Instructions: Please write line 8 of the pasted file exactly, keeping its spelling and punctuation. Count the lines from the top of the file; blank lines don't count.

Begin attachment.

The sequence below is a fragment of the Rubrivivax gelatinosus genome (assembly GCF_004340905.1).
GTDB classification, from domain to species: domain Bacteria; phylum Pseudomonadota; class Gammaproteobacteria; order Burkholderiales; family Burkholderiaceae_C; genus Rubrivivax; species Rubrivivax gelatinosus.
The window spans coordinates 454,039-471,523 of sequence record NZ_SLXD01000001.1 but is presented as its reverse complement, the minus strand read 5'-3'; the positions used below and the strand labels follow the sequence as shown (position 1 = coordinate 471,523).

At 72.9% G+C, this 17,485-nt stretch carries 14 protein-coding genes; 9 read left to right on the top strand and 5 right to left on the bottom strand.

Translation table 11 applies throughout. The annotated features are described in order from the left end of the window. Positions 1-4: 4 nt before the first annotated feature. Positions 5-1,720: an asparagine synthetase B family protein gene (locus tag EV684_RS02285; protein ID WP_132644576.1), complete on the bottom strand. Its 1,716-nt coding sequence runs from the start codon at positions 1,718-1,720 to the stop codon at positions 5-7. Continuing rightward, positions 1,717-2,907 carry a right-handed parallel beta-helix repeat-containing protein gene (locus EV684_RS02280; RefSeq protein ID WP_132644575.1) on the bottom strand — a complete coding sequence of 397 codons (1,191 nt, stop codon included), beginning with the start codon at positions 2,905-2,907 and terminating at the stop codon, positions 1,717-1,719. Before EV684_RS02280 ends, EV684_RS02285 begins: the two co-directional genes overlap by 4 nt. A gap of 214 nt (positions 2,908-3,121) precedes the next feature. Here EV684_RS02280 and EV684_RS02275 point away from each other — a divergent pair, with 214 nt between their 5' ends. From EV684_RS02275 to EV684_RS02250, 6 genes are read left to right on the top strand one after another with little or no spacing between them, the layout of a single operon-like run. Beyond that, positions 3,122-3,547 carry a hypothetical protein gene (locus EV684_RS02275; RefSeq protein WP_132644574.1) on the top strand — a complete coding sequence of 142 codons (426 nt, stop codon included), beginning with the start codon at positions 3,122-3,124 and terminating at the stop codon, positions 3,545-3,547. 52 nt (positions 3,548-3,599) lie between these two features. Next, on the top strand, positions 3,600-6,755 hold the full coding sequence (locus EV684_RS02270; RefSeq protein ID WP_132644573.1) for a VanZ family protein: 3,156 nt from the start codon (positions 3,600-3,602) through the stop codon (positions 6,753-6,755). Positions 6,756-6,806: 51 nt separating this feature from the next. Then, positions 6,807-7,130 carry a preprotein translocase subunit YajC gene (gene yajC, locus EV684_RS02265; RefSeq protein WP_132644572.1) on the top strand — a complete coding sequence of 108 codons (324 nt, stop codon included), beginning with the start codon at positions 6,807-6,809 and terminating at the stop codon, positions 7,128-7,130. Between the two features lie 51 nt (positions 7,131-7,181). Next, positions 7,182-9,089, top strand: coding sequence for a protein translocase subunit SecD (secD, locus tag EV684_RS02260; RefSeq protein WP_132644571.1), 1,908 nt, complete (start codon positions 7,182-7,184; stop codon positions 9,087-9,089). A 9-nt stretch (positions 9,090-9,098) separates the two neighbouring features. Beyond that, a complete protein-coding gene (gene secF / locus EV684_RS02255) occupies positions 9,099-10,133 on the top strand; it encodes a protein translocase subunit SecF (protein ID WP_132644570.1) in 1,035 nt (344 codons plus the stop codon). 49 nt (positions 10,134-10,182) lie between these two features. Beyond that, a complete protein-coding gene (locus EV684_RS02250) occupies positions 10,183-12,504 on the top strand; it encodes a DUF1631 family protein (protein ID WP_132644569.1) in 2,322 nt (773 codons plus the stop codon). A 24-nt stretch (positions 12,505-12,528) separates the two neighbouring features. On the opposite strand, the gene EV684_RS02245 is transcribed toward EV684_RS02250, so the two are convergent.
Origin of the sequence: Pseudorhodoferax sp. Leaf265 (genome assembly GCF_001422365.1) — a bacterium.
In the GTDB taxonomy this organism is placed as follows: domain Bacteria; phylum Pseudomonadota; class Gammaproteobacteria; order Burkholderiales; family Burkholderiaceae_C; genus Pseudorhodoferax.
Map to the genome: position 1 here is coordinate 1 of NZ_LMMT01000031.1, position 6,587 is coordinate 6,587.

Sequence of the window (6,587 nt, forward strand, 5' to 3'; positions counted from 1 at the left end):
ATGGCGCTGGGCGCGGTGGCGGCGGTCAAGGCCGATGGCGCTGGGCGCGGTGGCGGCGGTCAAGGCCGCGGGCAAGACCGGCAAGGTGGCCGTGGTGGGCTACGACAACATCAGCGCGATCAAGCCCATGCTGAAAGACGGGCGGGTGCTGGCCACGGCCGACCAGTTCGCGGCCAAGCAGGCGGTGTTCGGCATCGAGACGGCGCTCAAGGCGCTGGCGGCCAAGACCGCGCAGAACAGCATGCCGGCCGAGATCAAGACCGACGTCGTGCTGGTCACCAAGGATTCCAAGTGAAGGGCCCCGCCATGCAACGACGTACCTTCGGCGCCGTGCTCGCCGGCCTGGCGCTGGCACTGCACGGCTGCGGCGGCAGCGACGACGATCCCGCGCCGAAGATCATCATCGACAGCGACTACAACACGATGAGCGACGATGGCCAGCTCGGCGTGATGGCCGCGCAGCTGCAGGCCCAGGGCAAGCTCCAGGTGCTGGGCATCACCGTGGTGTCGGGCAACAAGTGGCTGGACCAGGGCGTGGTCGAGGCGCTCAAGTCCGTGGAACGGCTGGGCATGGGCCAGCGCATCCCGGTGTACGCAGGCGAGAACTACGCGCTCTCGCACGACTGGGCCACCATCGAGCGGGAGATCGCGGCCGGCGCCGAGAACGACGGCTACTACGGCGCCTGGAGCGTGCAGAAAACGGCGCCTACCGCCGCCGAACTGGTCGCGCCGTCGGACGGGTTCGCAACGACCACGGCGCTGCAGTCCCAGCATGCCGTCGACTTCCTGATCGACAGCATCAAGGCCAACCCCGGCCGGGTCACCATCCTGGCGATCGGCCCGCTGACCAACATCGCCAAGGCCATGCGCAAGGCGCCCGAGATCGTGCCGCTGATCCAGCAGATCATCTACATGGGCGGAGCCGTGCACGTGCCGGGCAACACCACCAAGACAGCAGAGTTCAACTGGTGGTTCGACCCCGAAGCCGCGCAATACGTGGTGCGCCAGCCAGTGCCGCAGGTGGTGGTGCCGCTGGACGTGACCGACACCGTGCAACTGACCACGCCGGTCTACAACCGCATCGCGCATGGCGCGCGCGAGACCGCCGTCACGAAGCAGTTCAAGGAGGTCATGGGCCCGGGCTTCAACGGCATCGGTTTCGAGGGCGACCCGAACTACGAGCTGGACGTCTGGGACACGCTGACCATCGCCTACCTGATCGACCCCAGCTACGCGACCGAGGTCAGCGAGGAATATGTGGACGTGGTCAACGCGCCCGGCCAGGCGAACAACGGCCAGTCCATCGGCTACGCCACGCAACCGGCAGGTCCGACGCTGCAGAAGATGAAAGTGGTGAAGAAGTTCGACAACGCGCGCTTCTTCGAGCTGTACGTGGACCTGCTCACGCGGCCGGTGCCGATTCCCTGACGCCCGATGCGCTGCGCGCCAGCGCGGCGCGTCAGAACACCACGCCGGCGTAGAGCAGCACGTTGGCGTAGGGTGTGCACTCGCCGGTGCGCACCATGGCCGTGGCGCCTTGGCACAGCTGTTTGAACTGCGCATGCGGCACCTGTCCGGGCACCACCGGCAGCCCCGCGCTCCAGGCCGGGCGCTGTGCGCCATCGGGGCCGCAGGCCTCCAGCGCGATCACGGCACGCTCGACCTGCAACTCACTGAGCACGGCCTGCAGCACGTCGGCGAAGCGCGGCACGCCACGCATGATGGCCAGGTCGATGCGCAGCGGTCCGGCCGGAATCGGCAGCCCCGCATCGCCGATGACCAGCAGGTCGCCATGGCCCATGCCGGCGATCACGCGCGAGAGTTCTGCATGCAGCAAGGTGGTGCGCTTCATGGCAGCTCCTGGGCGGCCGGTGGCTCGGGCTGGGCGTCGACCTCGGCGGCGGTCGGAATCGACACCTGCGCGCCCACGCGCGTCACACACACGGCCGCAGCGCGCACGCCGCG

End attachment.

Map to the genome: position 1 here is coordinate 1 of NZ_LMMT01000031.1, position 6,587 is coordinate 6,587.